Monthly Archives: October 2019

Review: Out of Darkness, Shining Light by Petina Gappah

Out of Darkness, Shining Light“Whoever heard of a group of people marching from place to place with a dead body?” It is precisely such a journey that is at the centre of Petina Gappah’s latest novel, Out of Darkness, Shining Light. Two decades in the making, the book tells the story of the sixty-nine men and women who decided to carry the body of Bwana Daudi – the Scottish physician and explorer David Livingstone – across the African continent after his death, so that his remains could be interred in his own country.

“In the grave we dug for him under the shade of a mvula tree, his heart, and all the essential parts of him, are at one with the soil of his travels. The grave of his bones proclaims that he was brought over land and sea by our faithful hands.”

The novel has two primary narrators: the expedition’s cook, the slave woman from Zanzibar called Halima, who is freed by Livingstone’s death, and the aspiring missionary from the Nassick school in India, also a former slave, Jacob Wainwright. Their voices complement each other perfectly in this richly textured chronicle of loyalty and betrayal, ambition and resilience, placing the emphasis on the lives of people neglected by history, the true protagonists of this particular tale.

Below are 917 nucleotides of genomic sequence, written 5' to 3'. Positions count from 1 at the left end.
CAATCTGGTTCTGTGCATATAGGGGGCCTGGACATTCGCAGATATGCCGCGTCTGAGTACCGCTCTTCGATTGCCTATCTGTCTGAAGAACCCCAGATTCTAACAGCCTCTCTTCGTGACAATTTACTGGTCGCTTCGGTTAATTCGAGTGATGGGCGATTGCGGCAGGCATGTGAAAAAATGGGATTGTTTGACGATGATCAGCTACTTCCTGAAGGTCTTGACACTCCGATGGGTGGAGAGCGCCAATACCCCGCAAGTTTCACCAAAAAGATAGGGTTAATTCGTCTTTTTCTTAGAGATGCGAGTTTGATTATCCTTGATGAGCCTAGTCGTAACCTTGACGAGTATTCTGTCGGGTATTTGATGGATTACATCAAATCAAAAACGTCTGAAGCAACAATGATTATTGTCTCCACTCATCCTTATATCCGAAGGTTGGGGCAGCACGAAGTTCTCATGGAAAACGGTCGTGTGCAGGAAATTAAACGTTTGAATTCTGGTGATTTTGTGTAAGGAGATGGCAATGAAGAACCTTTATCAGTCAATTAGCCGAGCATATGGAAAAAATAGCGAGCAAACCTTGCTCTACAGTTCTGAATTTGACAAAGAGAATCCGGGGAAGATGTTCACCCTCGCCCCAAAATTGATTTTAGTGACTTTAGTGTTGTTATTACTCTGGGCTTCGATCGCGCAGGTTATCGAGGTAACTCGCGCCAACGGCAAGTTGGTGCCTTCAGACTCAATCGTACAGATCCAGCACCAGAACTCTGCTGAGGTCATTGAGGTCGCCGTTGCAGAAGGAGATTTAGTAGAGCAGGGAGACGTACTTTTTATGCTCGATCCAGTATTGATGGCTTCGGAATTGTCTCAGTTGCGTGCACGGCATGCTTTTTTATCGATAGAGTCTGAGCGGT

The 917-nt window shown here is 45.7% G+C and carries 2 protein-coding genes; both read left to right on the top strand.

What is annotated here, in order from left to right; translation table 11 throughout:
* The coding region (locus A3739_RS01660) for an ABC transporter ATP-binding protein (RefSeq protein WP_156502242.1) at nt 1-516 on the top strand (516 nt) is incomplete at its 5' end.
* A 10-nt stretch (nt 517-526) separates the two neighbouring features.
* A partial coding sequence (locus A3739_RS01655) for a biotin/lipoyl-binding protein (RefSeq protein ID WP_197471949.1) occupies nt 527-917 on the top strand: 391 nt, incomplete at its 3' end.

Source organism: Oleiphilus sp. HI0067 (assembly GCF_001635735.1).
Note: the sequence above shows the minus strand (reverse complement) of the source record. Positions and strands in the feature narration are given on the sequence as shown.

Gappah’s approach is stunningly encapsulated in the retelling of the famous encounter between Livingstone and Henry Morton Stanley, one of numerous highlights of this sumptuously imagined historical novel. It has been a long time since I have delighted in a book so much. Out of Darkness, Shining Light is Gappah’s third novel since the publication of her exquisite debut collection of short stories, An Elegy for Easterly, ten years ago. It takes you to the heart of the continent, illuminating it with the bright torch of African storytelling.

Out of Darkness, Shining Light

Petina Gappah

Faber & Faber, 2019

Review first published in the Cape Times on 25 October 2019.

Review: Wise About Waste – 150+ Ways to Help the Planet by Helen Moffett